#plot with both points and smoothed line ggplot(data = mpg) + geom_point(mapping = aes(x = displ, y = hwy)) + geom_smooth(mapping = aes(x = displ, y = hwy))
Of course the aesthetics for each
geom can be different, so you could show multiple lines on the same plot (or with different colors, styles, etc). It’s also possible to give each
geom a different
data argument, so that you can show multiple data sets in the same plot.
- If you want multiple
geomsto utilize the same data or aesthetics, you can pass those values as arguments to the
ggplot()function itself; any
geomsadded to that plot will use the values declared for the whole plot unless overridden by individual specifications.
184.108.40.206 Statistical Transformations
If you look at the above
bar chart, you’ll notice that the the
y axis was defined for us as the
count of elements that have the particular type. This
count isn’t part of the data set (it’s not a column in
mpg), but is instead a statistical transformation that the
geom_bar automatically applies to the data. In particular, it applies the
ggplot2 supports many different statistical transformations. For example, the “identity” transformation will leave the data “as is”. You can specify which statistical transformation a
geom uses by passing it as the
# silly example: bar chart of engine power vs. milage # (we need the `y` mapping since it is not implied by the stat transform ggplot(data = mpg) + geom_bar(mapping = aes(x = displ, y = hwy), stat="identity")
stat_ functions (e.g.,
stat_identity for the “identity” transformation) that can be used to specify a layer in the same way a
# generate a "binned" (grouped) display of highway milage ggplot(data = mpg) + stat_bin(aes(x=hwy, color=hwy), binwidth=4) # binned into groups of 4 units
Notice the above chart is actually a histogram! Indeed, almost every
stat transformation corresponds to a particular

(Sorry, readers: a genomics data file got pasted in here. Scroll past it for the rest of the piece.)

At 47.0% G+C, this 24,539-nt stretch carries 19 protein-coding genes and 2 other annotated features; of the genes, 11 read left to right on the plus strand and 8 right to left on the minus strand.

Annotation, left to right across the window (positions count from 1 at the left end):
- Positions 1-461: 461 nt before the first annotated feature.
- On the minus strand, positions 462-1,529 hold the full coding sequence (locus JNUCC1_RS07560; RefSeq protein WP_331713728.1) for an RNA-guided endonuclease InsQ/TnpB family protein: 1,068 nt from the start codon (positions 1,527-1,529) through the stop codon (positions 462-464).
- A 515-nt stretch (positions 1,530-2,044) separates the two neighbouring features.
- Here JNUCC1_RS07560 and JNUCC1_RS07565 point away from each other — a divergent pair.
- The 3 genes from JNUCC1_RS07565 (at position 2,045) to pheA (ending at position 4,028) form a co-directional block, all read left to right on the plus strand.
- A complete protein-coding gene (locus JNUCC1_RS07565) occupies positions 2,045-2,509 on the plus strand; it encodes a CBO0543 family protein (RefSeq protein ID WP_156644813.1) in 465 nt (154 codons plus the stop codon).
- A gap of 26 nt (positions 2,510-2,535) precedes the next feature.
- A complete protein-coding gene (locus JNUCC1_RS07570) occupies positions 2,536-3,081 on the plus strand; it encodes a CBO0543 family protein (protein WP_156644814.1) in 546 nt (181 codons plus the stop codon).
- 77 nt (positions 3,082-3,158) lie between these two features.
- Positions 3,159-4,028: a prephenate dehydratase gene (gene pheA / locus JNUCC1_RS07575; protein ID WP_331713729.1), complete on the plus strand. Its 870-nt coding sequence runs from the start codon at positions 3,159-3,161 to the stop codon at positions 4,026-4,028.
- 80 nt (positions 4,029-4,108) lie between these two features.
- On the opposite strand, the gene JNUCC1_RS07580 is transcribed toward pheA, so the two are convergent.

geom (and vice versa) by default. Thus they can often be used interchangeably, depending on how you want to emphasize your layer creation.
# these two charts are identical ggplot(data = mpg) + geom_bar(mapping = aes(x = class)) ggplot(data = mpg) + stat_count(mapping = aes(x = class))
220.127.116.11 Position Adjustments
In addition to a default statistical transformation, each
geom also has a default position adjustment which specifies a set of “rules” as to how different components should be positioned relative to each other. This position is noticeable in a
geom_bar if you map a different variable to the color visual channel:
# bar chart of milage, colored by engine type ggplot(data = mpg) + geom_bar(mapping = aes(x = hwy, fill=class)) # fill color, not outline color
geom_bar by default uses a position adjustment of
"stack", which makes each rectangle’s height proprotional to its value and stacks them on top of each other. We can use the
position argument to specify what position adjustment rules to follow:
# a filled bar chart (fill the vertical height) ggplot(data = mpg) + geom_bar(mapping = aes(x = hwy, fill=drv), position="fill") # a dodged bar chart (values next to each other) # (not great dodging demos in this data set) ggplot(data = mpg) + geom_bar(mapping = aes(x = hwy, fill=drv), position="dodge")
Check the documentation for each particular
geom to learn more about its positioning adjustments.
14.3.2 Styling with Scales
Whenever you specify an aesthetic mapping,
ggplot uses a particular scale to determine the range of values that the data should map to. Thus when you specify
# color the data by engine type ggplot(data = mpg) + geom_point(mapping = aes(x = displ, y = hwy, color = class))
ggplot automatically adds a scale for each mapping to the plot:
# same as above, with explicit scales ggplot(data = mpg) + geom_point(mapping = aes(x = displ, y = hwy, color = class)) + scale_x_continuous() + scale_y_continuous() + scale_colour_discrete()
Each scale can be represented by a function with the following name: